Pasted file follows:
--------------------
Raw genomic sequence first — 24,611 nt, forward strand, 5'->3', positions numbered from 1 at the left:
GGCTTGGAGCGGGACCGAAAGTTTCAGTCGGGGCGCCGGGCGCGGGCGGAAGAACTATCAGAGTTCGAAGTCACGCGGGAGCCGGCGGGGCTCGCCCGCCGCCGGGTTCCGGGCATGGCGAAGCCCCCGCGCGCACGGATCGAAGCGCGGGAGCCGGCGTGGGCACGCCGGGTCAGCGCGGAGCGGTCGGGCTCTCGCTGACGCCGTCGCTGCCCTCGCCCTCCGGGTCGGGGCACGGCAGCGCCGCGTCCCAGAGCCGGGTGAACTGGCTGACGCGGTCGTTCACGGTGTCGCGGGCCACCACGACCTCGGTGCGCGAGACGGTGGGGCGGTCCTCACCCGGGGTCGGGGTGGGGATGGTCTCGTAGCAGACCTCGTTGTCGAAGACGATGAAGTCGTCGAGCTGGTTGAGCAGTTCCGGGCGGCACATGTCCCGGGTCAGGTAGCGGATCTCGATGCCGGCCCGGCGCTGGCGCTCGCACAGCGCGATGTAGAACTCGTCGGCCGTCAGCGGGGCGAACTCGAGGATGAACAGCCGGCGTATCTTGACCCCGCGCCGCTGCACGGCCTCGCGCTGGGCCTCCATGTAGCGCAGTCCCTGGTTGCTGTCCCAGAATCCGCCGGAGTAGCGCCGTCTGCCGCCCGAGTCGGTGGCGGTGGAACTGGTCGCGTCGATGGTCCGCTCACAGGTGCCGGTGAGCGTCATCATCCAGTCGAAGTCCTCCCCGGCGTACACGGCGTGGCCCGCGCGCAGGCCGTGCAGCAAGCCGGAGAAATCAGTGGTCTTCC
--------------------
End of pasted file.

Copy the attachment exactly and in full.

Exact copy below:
Raw genomic sequence first — 24,611 nt, forward strand, 5'->3', positions numbered from 1 at the left:
GGCTTGGAGCGGGACCGAAAGTTTCAGTCGGGGCGCCGGGCGCGGGCGGAAGAACTATCAGAGTTCGAAGTCACGCGGGAGCCGGCGGGGCTCGCCCGCCGCCGGGTTCCGGGCATGGCGAAGCCCCCGCGCGCACGGATCGAAGCGCGGGAGCCGGCGTGGGCACGCCGGGTCAGCGCGGAGCGGTCGGGCTCTCGCTGACGCCGTCGCTGCCCTCGCCCTCCGGGTCGGGGCACGGCAGCGCCGCGTCCCAGAGCCGGGTGAACTGGCTGACGCGGTCGTTCACGGTGTCGCGGGCCACCACGACCTCGGTGCGCGAGACGGTGGGGCGGTCCTCACCCGGGGTCGGGGTGGGGATGGTCTCGTAGCAGACCTCGTTGTCGAAGACGATGAAGTCGTCGAGCTGGTTGAGCAGTTCCGGGCGGCACATGTCCCGGGTCAGGTAGCGGATCTCGATGCCGGCCCGGCGCTGGCGCTCGCACAGCGCGATGTAGAACTCGTCGGCCGTCAGCGGGGCGAACTCGAGGATGAACAGCCGGCGTATCTTGACCCCGCGCCGCTGCACGGCCTCGCGCTGGGCCTCCATGTAGCGCAGTCCCTGGTTGCTGTCCCAGAATCCGCCGGAGTAGCGCCGTCTGCCGCCCGAGTCGGTGGCGGTGGAACTGGTCGCGTCGATGGTCCGCTCACAGGTGCCGGTGAGCGTCATCATCCAGTCGAAGTCCTCCCCGGCGTACACGGCGTGGCCCGCGCGCAGGCCGTGCAGCAAGCCGGAGAAATCAGTGGTCTTCC